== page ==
(Article by Joseph Summers republished from LifeSiteNews.com)
The report was published by the conservative Claremont Institute, the organization announced in an op-ed published by Newsweek. The report also stated that Signature Bank gave $850,000 to BLM before it folded.
It is not clear how the donated money was used, though the Claremont Institute suggested that money used BLM’s parent organization, the Global Network, to invest millions of dollars to “support future operations, purchasing luxury real estate, engaging in nepotism, disbursing grants to dozens of BLM chapters and revolutionary organizations, and operating a PAC to ‘elect progressive community leaders, activists, and working-class candidates fighting for Black liberation’” could serve as a possible indication.
According to The Federalist, SVB pledged to increase its “Diversity, Equity and Inclusion (DEI)” commitment in the workplace after the George Floyd riots in the summer of 2020. Indeed, the bank stated in a DEI report that August that “Innovation is global and is touching every aspect of our lives, which is creating even more need for inclusiveness of ideas and approaches.”
“We are on a journey committed to increasing diversity, equity and inclusion (DEI) in our workplace, with our partners and across the innovation economy,” the report continued.
A Corporate Responsibility Report released the same year detailed the company’s commitment to supporting “diversity” based on race and sex, and a cover letter attached to the report from CEO Greg Becker stated, “In recent months, we’ve expanded our philanthropic giving through corporate donations and employee matching programs … These programs focus on pandemic response, social justice, sustainability and supporting women, Black and Latinx emerging talent and other underrepresented groups.”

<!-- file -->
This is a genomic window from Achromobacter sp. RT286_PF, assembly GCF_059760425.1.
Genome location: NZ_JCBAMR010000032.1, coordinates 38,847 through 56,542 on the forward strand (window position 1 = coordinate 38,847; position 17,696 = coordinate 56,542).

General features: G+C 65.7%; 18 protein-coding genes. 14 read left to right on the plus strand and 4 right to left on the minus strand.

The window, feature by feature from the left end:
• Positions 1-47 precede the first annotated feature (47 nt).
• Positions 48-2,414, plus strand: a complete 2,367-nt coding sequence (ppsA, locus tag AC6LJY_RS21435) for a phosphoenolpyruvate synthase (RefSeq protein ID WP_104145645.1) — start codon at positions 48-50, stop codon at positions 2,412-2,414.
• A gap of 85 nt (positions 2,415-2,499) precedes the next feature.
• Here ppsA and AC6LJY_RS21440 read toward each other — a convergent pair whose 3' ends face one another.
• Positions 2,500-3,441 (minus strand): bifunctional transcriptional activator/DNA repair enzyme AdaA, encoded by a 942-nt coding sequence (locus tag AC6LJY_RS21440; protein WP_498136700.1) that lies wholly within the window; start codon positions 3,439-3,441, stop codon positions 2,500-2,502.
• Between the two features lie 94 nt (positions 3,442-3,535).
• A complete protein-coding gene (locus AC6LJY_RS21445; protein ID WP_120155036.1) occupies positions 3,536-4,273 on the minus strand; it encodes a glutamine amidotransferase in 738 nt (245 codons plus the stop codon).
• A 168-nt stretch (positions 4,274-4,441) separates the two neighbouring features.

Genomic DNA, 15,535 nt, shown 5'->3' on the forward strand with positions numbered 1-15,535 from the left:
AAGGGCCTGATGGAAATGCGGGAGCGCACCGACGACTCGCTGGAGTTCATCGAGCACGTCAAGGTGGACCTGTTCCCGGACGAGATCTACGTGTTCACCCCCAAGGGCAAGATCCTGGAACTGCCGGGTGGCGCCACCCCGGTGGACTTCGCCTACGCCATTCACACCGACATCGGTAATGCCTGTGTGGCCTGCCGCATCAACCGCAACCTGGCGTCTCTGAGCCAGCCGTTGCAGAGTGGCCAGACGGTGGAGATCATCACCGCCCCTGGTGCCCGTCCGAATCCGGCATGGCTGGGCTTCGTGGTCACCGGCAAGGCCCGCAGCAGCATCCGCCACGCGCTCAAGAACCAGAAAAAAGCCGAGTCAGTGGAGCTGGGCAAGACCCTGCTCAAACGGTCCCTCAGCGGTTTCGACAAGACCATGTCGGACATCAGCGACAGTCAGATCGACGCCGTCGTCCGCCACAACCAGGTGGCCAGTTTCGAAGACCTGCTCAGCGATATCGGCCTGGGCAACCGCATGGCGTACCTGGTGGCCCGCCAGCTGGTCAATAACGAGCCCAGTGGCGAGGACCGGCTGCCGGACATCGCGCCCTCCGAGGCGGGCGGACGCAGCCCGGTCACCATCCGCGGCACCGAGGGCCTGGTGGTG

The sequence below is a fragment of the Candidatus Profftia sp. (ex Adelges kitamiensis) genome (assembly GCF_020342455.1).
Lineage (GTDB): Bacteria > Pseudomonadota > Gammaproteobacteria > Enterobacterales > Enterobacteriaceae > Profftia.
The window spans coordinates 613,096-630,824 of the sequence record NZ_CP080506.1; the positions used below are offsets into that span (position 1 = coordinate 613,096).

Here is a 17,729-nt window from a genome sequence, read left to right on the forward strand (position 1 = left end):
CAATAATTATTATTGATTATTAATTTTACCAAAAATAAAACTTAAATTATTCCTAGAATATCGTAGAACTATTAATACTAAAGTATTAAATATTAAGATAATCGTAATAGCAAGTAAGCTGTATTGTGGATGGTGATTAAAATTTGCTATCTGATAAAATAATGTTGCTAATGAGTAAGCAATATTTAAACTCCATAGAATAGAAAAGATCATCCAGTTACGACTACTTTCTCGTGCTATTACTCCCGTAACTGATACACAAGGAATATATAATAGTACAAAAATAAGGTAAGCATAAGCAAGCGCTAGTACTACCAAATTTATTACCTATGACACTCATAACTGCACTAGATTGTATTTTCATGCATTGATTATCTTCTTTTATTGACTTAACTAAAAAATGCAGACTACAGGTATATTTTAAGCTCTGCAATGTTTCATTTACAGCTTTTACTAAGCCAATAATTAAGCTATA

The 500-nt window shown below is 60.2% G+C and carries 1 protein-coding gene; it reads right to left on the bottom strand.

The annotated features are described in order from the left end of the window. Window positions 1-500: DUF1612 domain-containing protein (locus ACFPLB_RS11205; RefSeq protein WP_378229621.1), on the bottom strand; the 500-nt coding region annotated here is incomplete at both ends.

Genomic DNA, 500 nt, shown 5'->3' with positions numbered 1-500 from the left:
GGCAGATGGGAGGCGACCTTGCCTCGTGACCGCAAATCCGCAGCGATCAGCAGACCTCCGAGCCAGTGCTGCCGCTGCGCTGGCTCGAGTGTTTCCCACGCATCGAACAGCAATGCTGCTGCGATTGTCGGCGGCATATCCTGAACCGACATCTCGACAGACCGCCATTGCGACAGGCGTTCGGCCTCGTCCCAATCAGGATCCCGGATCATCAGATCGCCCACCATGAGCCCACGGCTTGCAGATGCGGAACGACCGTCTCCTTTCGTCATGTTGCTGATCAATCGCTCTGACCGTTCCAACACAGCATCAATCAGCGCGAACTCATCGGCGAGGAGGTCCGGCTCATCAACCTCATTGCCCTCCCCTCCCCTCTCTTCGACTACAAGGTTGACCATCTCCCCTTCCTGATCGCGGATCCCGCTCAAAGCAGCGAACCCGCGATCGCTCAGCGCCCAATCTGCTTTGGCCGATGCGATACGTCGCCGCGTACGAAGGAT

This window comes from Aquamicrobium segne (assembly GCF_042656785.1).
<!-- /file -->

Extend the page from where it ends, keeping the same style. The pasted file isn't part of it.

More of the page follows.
The report also detailed that the bank spent $2.8 million on “gender parity innovation” and “diverse emerging talent.”
Also in 2020, SVB launched a program called Missions, “a software platform designed to engage employees to act in support of the causes they care about most such as voter education and racial justice and equity,” in which employees donated $400,000 for “justice and equity for Black Americans,” the Post Millennial reported.
The following year, the bank reiterated its commitment to DEI, with a Corporate Proxy Statement holding “The Governance Committee’s focus on overall diversity continues in 2021, including on race/ethnicity and other underrepresented categories.”
The statement also detailed that the bank “responded” to Floyd’s death by “expanding opportunities for dialogue, including hosting over 40 small group ‘Conversation Circles’ in which over two-thirds of our employees participated in discussions about racial equity issues,” and how it made a deal with “Act One Ventures to launch The Diversity Term Sheet Rider for Representation at the Cap Table initiative, which advocates for venture capital firms to include in all of their term sheets a pledge to bring members of underrepresented groups into deals as co-investors.”
The statement further stated that SVB gave its employees “a week of volunteer events focused in part on racial equity, social justice and access to the innovation economy.”
A Corporate Responsibility Report published by the company that year also detailed that SVB intended to donate $50 million in its DEI program called Access to Innovation by 2025 “with a focus on women, Black and Latinx individuals.” In May of that year, the company also proposed a $11.5 billion community benefits plan in collaboration with the Greenling Institute, a leftist organization.
The bank also gave money to support “sustainability” goals such as a pledge in January 2022 of $5 billion “in loans, investments and other financing to support sustainability efforts,” according a statement released by the company. The year before, SVB reiterated a pledge of its Environment, Social and Governance (ESG) standards to the World Economic Forum (WEF) in an index given to the organization.
SVB’s ESG index directed to the WEF last year also stated that the company gave over $18 million to various nonprofits, amounts that are not included in the Claremont Institute’s report, according to the Post Millennial.
Speaking to The Federalist, Will Hild, executive director of Consumers’ Research, stated that SVB’s failure “is yet another indication that SVB was focused on woke virtue signaling instead of protecting their customers’ deposits.”
“Time after time we see the same pattern: companies that are the most concerned with ESG scores and woke politics do the worst jobs serving their customers,” Hild continued. “The rest of corporate America should learn from SVB’s failure now, before they are the next company to make headlines for comically poor management.”
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